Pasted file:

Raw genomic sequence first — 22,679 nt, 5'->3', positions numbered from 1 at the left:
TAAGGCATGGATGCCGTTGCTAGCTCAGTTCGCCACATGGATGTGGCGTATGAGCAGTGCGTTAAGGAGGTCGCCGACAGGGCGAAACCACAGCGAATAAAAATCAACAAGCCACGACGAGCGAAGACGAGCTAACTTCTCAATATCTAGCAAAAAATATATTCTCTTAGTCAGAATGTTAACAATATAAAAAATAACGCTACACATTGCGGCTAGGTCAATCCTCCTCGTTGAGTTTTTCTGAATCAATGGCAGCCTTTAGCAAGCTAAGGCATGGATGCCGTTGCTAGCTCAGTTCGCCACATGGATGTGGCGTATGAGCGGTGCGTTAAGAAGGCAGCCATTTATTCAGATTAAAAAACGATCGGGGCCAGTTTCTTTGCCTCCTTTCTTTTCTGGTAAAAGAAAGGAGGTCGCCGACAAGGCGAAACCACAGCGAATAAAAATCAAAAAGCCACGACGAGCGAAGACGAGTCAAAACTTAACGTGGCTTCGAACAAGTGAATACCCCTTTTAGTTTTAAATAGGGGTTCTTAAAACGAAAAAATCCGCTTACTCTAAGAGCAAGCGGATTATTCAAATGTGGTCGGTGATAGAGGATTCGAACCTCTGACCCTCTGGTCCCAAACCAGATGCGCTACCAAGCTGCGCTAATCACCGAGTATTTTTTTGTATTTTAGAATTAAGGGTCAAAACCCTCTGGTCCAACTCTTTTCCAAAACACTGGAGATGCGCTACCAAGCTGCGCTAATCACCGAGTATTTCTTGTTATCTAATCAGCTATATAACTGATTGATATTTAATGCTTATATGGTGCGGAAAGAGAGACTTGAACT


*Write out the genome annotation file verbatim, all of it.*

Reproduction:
Raw genomic sequence first — 22,679 nt, 5'->3', positions numbered from 1 at the left:
TAAGGCATGGATGCCGTTGCTAGCTCAGTTCGCCACATGGATGTGGCGTATGAGCAGTGCGTTAAGGAGGTCGCCGACAGGGCGAAACCACAGCGAATAAAAATCAACAAGCCACGACGAGCGAAGACGAGCTAACTTCTCAATATCTAGCAAAAAATATATTCTCTTAGTCAGAATGTTAACAATATAAAAAATAACGCTACACATTGCGGCTAGGTCAATCCTCCTCGTTGAGTTTTTCTGAATCAATGGCAGCCTTTAGCAAGCTAAGGCATGGATGCCGTTGCTAGCTCAGTTCGCCACATGGATGTGGCGTATGAGCGGTGCGTTAAGAAGGCAGCCATTTATTCAGATTAAAAAACGATCGGGGCCAGTTTCTTTGCCTCCTTTCTTTTCTGGTAAAAGAAAGGAGGTCGCCGACAAGGCGAAACCACAGCGAATAAAAATCAAAAAGCCACGACGAGCGAAGACGAGTCAAAACTTAACGTGGCTTCGAACAAGTGAATACCCCTTTTAGTTTTAAATAGGGGTTCTTAAAACGAAAAAATCCGCTTACTCTAAGAGCAAGCGGATTATTCAAATGTGGTCGGTGATAGAGGATTCGAACCTCTGACCCTCTGGTCCCAAACCAGATGCGCTACCAAGCTGCGCTAATCACCGAGTATTTTTTTGTATTTTAGAATTAAGGGTCAAAACCCTCTGGTCCAACTCTTTTCCAAAACACTGGAGATGCGCTACCAAGCTGCGCTAATCACCGAGTATTTCTTGTTATCTAATCAGCTATATAACTGATTGATATTTAATGCTTATATGGTGCGGAAAGAGAGACTTGAACT